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Russia: Yeltsin Boosts Caucasus Policy

Moscow, 11 March 1998 (RFE/RL) -- As Chechnya's President Aslan Maskhadov continues an unofficial, but high-profile visit to London this week, after meeting Azerbaijan's President Heydar Alyiev in Baku, Russia's President Boris Yeltsin today made an attempt to boost Moscow's own Caucasus policy.

During a Kremlin meeting with officials and elders from Russia's north Caucasus republics, Yeltsin said he is "worried by the unstable situation" in the region, and by "the growing distaste that people show for local, as well as Federal officials." But, Yeltsin added that Russia is a great multi-national state, fearing no-one, from (U.S. President Bill) Clinton to anyone else."

Opening the Kremlin meeting, Yeltsin said he had "great expectations" concerning its results, and added that he hopes the Caucasus elders can give him "advice," during "open consultations," on solving problems of the north Caucasus. According to Yeltsin, there are in the region "extremists, trying to set (ethnic) peoples off against each other," with the aim of directing the fight "against authorities."

The Interfax news agency reported that Yeltsin met representatives of ten north Caucasus republics and regions (eds: the republics of Adygeya, Dagestan, Ingushetia, Karachaevo-Cherkessiya, Kabardino-Balkariya, Kalmykiya, North Ossetia, as well as the Stavropol, Krasnodar and Rostov regions). Only separatist Chechnya was not represented at the Kremlin meeting, and the talks did not appeared to focus on the situation in Chechnya. However, earlier today, Yeltsin consulted Russia's Deputy Prime Minister Ramazan Abdulatipov, who prepared the meeting with north Caucasus elders, for a discussion that focused largely on Chechnya.

The presidential press-service said Yeltsin told Abdulatipov that only dialogue and informal contacts with representatives of peoples of the north Caucasus will help create and strengthen Russia'a national policies for the north Caucasus. He said that "joint work to restore Chechnya is the best medicine to heal the wounds that remain after the military confrontation" with Moscow.

Yeltsin also told Abdulatipov, who heads Russia's State Commission for the Stabilization of Relations with Chechnya, that it is necessary "to begin the implementation of a coordinated program for Chechnya's restoration." Without elaborating, Yeltsin also said that the restoration task "is impossible without proper financing."

Russia has pledged to restore Chechnya's economy, ruined by more than 20 months of armed conflict with Russia forces, but Chechnya's officials have complained that help has failed to materialized.

Maskhadov said yesterday, in a joint news conference with Alyiev in Baku, that countries should solve their problems without outside "prompting," clearly criticizing Moscow's involvement in the Caucasus region - outside, as well as within - the Russian Federation.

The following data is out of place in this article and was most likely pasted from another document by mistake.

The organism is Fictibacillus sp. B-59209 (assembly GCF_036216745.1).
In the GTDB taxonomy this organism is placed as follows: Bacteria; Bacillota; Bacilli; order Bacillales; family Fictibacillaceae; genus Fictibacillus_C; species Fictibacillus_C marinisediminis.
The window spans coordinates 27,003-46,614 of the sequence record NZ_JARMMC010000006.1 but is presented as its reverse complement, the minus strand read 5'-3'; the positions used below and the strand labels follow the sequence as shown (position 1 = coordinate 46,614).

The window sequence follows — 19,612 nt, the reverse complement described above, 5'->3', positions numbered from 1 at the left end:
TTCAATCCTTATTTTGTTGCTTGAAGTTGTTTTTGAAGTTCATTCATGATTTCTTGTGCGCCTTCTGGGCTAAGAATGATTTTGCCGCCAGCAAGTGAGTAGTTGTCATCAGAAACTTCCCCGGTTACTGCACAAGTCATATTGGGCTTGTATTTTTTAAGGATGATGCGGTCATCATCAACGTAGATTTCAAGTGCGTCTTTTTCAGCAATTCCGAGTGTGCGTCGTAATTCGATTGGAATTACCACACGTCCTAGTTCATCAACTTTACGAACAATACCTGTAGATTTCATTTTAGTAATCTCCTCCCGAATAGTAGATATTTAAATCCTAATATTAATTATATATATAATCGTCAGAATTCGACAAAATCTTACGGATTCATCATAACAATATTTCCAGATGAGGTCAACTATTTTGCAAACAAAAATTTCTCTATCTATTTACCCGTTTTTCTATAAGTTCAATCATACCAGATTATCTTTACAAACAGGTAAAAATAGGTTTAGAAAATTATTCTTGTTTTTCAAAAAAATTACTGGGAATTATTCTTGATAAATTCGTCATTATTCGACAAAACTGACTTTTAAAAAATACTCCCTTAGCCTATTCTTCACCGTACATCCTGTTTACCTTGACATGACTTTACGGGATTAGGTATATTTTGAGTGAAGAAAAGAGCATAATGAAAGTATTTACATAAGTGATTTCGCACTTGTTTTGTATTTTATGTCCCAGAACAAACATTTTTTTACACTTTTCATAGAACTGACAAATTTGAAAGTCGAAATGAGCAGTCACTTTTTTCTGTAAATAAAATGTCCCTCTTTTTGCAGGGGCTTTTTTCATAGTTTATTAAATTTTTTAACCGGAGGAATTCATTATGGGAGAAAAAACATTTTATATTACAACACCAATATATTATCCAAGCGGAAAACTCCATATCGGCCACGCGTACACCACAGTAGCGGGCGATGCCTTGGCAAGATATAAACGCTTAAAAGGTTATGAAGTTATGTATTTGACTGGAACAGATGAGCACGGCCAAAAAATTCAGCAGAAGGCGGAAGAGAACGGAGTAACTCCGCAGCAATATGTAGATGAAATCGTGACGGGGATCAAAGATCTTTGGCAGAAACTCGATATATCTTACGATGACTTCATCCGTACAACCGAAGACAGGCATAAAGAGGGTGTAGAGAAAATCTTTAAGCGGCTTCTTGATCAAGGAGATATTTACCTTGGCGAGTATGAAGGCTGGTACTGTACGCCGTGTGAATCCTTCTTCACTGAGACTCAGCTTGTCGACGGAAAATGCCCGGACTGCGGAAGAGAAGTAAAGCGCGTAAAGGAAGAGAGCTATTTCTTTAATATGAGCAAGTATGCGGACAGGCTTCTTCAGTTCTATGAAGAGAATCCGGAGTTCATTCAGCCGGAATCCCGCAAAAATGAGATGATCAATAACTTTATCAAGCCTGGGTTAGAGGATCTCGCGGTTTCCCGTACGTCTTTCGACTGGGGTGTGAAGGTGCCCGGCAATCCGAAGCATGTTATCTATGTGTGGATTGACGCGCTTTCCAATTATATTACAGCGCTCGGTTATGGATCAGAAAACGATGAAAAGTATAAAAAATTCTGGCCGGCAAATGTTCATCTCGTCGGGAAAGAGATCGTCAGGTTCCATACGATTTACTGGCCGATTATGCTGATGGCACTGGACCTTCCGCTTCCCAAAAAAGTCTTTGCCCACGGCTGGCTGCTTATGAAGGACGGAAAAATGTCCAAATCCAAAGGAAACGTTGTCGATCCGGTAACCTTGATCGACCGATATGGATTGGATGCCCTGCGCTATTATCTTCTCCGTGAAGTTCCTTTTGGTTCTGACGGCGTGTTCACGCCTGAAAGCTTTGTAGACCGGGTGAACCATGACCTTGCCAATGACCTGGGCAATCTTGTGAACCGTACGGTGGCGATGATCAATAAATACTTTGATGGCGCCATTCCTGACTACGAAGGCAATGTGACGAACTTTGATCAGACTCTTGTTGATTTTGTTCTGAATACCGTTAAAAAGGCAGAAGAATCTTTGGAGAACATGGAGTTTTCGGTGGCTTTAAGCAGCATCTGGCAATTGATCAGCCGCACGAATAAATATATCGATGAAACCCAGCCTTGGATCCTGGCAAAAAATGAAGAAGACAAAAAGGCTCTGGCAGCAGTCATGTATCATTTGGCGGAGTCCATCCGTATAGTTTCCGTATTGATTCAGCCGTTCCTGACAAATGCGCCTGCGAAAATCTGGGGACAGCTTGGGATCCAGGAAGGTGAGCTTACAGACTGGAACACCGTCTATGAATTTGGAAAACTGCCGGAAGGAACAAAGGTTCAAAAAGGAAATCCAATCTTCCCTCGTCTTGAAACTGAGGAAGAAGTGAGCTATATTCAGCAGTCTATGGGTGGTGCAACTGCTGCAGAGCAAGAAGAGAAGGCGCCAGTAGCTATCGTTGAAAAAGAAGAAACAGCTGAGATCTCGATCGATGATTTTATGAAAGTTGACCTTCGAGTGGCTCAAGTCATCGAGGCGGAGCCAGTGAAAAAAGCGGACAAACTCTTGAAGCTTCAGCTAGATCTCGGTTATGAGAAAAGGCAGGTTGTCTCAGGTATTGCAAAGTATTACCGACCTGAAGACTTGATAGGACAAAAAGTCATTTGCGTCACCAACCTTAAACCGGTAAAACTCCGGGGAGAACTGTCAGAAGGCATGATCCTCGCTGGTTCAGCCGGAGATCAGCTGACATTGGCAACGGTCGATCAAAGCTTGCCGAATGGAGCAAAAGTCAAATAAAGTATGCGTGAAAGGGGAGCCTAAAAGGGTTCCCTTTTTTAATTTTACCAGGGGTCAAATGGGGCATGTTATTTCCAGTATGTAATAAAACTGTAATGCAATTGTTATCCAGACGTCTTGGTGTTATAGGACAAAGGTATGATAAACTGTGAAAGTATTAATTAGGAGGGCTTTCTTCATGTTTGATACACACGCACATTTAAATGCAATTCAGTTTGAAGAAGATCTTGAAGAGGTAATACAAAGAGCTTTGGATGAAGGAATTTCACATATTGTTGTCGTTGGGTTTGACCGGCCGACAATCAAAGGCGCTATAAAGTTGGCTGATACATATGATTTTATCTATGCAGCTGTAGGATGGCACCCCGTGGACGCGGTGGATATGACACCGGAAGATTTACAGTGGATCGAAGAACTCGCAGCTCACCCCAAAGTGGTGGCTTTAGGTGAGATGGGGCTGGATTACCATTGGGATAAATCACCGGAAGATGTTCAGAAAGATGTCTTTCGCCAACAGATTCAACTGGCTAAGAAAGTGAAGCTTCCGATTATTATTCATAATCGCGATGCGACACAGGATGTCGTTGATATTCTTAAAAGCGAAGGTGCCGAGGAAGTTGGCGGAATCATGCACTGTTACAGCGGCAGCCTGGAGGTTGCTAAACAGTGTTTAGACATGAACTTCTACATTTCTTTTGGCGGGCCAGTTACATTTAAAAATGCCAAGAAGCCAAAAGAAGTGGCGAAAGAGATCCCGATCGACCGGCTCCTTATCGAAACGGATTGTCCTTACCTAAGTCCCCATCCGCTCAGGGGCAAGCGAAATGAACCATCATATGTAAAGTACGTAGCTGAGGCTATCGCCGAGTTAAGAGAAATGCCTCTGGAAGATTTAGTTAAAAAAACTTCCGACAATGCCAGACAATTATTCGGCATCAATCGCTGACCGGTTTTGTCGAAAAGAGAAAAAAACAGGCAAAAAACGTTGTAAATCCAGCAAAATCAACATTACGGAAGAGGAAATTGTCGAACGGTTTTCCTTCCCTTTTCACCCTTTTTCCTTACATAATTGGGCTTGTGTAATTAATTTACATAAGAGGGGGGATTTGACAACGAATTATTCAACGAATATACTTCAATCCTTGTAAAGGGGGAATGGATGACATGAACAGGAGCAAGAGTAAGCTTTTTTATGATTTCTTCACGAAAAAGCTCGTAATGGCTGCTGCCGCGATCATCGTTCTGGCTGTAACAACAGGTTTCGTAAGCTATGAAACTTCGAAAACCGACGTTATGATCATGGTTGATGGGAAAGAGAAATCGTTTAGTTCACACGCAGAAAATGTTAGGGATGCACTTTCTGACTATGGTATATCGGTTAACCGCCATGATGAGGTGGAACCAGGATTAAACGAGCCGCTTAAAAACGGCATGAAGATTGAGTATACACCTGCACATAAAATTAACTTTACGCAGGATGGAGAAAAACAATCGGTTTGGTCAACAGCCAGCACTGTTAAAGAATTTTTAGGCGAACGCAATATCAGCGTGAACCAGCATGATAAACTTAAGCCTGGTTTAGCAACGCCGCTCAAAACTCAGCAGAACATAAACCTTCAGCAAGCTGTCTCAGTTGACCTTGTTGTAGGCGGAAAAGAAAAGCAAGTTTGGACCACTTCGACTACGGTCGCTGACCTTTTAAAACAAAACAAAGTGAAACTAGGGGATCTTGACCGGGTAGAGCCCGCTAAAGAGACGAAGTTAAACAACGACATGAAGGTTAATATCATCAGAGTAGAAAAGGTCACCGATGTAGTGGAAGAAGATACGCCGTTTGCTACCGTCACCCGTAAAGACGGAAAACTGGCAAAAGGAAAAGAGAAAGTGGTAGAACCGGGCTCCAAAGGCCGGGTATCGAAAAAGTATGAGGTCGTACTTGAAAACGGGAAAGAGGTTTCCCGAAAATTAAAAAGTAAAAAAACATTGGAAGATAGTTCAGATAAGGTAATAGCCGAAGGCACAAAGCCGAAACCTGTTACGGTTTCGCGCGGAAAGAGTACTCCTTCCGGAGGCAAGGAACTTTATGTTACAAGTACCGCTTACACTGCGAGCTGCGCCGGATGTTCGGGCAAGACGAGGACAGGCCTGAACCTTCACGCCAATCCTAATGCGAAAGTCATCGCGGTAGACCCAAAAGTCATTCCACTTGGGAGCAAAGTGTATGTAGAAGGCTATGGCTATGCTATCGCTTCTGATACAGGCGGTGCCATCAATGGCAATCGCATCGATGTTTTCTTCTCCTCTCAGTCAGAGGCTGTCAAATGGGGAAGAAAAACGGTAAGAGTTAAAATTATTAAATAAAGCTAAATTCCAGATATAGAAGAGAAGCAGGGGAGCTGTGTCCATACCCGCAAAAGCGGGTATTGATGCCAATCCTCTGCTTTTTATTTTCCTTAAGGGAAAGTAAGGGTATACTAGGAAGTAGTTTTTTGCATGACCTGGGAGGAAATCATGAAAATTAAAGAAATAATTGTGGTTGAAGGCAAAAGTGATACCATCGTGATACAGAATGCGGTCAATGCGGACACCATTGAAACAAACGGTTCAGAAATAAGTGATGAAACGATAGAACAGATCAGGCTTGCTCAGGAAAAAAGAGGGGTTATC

According to Maskhadov, countries in the region - once part of the Soviet Union - should create a "common Caucasus home" and tackle their problems together. He said he was referring mainly to Chechnya's struggle with Moscow for independence, as well as to the Nagorno-Karabakh dispute.

Alyiev, who expressed satisfaction with the oil flow through a key pipeline that runs from Baku to the Russian Black Sea port of Novorossiisk via Chechnya, promised Maskhadov that Azerbaijan will continue to provide humanitarian help to Chechnya, and help restore the republic's economy.

A cease-fire agreement that ended fighting in Chechnya in August 1996 left Chechnya's future status unclear, and the republic remains largely outside the control of Russian authorities. Chechen officials say they have de-facto independence, but Moscow insist Chechnya is, and must continue to be, part of the Russian Federation.

The on-going dispute has also caused diplomatic embarrassment ahead of Maskhadov's trip. London, like other countries, does not recognize Chechnya, and Maskhadov had his British visa stamped on his Russian passport, not on his Chechen one. While in Britain, Maskhadov will not meet British ministers, but he will meet top Foreign Ministry officials, to discuss the fate of two Britons kidnapped in Chechnya last Summer.

Abdulatipov today told the north Caucasus officials and elders, ahead of their meeting with Yeltsin, that "Russia is ready to reach any compromise with Chechnya, except on the status of the republic."

And Deputy Prime Minister Ivan Rybkin, who, in his former post as Security Council Secretary, was until recently Russia's top negotiator with Grozny, today said Kremlin and Chechen negotiators will meet again this week to try to work out a comprehensive treaty. Rybkin said a firm date and place for the meeting have yet to be decided, but he added that Abdulatipov will also chair a meeting of the state commission for stabilization in Chechnya this month.

The majority of observers in Moscow remain skeptical that the Kremlin's latest effort in the north Caucasus can bring the positive results for which Moscow hopes. North Caucasus elders do not hold any real power, and their influence on officials in the region is limited.

Moscow experts tell RFE/RL that concerted Kremlin efforts to address the war-inflicted, economic damage to Chechnya could prove a much more productive strategy to demonstrate Moscow's resolve in addressing the needs of the north Caucasus.